Now’s the season for some cherry treats

Now's the season for some cherry treats

The Perfect Early Summer Dessert
1 cherry tree
1 lightweight aluminum step
The Perfect Early Summer Dessert

1 cherry tree

1 lightweight aluminum step


Step 1: Place the step ladder under the cherry tree.

Step 2: Step over the scary blackberry brambles and onto the first step of the ladder.

Step 3: Step on the second step of the ladder.

Step 4: Look for the darkest, purplest almost-black cherry you can find.

Step 5: Put the whole cherry into your mouth and bite into the juicy sweet flesh. A properly ripe cherry will taste almost winey in its sweetness.

Step 6: Spit the pit onto the ground and look for the next beautiful bite.

I realize not everybody is lucky enough to have a cherry tree in their backyard, but I couldn’t resist sharing this moment of food at its purest – unadulterated, unaltered and unprepared.

We are fortunate in this area and in this season to have an abundance of local fresh fruits to enjoy, and right now is the peak of cherry season.

Most of the cherries we see at farm stands and in supermarkets are the Bing variety, which I think is what we have in our back yard.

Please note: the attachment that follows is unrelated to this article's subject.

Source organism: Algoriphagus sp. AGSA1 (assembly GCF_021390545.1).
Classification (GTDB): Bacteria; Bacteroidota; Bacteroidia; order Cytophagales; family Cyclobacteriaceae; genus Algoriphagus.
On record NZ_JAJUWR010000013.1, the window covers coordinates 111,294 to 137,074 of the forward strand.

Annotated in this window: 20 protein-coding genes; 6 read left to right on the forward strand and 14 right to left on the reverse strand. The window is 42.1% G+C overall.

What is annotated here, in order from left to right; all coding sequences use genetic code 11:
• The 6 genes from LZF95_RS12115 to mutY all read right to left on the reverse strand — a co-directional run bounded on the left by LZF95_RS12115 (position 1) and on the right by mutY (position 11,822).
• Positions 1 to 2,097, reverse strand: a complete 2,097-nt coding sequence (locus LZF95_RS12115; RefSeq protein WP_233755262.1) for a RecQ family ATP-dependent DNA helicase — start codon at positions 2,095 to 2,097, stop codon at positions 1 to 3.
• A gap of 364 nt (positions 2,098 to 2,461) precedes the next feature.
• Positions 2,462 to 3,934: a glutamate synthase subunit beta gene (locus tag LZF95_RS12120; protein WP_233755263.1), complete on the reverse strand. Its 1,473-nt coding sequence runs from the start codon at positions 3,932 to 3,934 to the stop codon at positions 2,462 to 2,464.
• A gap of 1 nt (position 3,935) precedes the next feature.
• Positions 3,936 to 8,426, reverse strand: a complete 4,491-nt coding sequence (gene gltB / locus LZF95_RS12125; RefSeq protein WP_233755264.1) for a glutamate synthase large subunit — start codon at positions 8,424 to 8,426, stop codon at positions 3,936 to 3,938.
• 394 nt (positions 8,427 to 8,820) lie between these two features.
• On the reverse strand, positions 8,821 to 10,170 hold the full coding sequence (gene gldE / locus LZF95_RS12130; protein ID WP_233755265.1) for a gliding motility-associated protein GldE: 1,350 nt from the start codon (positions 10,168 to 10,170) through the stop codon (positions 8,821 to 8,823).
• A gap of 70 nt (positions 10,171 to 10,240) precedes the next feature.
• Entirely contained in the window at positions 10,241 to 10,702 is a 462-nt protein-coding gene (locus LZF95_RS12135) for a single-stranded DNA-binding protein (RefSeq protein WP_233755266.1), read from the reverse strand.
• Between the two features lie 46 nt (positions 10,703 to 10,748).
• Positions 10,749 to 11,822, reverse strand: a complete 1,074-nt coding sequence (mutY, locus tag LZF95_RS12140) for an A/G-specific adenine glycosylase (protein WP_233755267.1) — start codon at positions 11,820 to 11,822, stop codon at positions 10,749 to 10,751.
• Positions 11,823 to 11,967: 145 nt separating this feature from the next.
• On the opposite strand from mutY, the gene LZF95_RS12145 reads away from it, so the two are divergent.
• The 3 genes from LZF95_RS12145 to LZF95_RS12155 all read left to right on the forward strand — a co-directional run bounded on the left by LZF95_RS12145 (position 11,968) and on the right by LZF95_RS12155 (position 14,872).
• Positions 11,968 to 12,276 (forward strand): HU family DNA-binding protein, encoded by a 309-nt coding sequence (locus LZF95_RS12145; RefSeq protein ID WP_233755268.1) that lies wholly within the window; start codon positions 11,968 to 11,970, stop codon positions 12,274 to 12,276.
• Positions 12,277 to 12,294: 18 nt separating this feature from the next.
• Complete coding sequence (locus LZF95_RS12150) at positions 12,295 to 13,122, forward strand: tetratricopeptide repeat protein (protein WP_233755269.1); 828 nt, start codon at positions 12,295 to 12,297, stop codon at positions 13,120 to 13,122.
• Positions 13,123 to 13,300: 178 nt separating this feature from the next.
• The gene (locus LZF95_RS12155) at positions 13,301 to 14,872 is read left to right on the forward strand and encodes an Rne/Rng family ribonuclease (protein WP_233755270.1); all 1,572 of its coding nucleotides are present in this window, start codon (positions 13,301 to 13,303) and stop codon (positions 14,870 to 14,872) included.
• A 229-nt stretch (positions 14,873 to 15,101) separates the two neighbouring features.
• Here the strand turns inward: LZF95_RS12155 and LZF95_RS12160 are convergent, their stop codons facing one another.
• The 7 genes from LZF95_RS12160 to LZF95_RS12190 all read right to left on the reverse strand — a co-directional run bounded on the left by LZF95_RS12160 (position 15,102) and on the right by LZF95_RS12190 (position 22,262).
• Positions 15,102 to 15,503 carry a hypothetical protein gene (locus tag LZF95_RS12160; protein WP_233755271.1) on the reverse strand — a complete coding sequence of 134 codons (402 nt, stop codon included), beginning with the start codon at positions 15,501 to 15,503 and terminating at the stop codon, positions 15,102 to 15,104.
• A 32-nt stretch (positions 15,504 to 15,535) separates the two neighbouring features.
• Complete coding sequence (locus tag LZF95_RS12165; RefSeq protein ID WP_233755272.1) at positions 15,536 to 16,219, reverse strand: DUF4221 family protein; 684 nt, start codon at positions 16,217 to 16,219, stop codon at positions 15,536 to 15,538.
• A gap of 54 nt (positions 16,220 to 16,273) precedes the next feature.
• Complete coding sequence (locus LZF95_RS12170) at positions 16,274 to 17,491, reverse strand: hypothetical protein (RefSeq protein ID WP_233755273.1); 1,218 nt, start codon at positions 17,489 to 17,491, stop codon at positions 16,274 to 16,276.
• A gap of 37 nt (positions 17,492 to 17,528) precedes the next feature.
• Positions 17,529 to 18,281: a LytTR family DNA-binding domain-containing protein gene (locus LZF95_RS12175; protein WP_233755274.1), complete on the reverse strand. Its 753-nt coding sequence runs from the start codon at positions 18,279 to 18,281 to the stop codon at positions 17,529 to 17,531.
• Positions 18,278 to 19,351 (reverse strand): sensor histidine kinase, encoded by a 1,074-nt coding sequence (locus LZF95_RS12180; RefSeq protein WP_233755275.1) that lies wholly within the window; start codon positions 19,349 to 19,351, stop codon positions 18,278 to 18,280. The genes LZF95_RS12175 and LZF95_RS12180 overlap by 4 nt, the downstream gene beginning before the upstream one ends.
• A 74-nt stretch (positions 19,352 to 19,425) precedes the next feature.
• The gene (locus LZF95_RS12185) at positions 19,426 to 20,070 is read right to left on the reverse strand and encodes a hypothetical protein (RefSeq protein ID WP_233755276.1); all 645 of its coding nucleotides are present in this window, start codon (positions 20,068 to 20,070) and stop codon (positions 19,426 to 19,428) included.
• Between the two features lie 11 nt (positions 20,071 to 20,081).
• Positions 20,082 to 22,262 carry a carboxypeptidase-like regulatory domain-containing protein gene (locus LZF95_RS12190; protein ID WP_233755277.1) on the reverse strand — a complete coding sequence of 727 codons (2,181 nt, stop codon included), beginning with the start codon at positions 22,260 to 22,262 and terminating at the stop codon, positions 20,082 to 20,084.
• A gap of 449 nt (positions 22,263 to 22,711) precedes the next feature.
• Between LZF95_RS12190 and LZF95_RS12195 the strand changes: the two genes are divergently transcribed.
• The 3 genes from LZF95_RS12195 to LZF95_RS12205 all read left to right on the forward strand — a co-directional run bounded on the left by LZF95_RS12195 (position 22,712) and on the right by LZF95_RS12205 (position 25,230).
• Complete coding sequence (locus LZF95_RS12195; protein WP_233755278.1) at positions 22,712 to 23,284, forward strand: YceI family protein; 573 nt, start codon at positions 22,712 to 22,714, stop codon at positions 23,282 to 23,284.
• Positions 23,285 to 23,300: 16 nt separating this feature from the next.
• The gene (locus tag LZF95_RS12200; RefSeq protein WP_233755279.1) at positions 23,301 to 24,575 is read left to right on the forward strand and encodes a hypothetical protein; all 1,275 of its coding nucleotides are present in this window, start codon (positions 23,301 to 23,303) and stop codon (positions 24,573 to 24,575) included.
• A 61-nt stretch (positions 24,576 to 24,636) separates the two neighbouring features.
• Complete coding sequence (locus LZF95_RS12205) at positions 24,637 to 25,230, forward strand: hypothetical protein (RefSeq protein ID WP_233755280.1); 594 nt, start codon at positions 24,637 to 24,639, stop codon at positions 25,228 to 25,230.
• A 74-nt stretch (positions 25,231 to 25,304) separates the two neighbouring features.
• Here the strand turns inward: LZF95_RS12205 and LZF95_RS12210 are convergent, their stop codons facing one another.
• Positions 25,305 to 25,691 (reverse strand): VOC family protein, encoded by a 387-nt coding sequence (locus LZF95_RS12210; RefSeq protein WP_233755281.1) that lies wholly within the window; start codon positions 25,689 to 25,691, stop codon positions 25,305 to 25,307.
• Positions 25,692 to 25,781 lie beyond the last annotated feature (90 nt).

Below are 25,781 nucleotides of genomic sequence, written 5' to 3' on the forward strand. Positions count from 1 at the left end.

When ripe, the fruit is a dark, dark purple and the taste is smoothly sweet. Enjoy them now, because the Bing season is short, only another week or so.

To find out more about cherries, I called Bonnie Swank of Swank Farms in Hollister. They have a booth at the Hollister Downtown Farmers Market and are currently selling cherries along with some early heirloom tomatoes.

The Swanks get around the short season for Bing cherries by growing five other varieties in their 12-acre orchard. The other varieties are Brooks, Tulare, Rainiers, Utah Giants and Lapins.

These varieties ripen successively over about a two-month period, so the last will be available in mid to late June, according to Bonnie.

When they are truly ripe and truly fresh, they don’t require any fussing to be delicious. The all-purpose recipe is: choose the good ones, rinse lightly, pat dry and enjoy.

But how do you choose the good ones?

The best ones are available at farmers markets throughout the area. If you are buying in a supermarket, look for cherries that are large and firm. The best way to be sure they’re good is to ask for a taste! A good produce manager will be happy to let you sample.

One of the impediments to using fresh cherries in cooking or baking is the cherry pit. While it’s good clean fun to spit them out when eating cherries fresh from the tree, cracking a tooth on a cherry pit baked into a dessert is no fun.

I researched cherry pitters on the Web and concluded that for $20 or less you can buy a contraption that “presses the pit through a gasket, drops in into a clear receptacle then brings the cherry back up and drops it in your bowl,” according to the description. The versions worked and cost about the same.

So now with fresh, pitted cherries at our disposal, we’re ready to make a couple of summery desserts.

Cherry Clafouti

(adapted from the 1997 edition of The Joy of Cooking)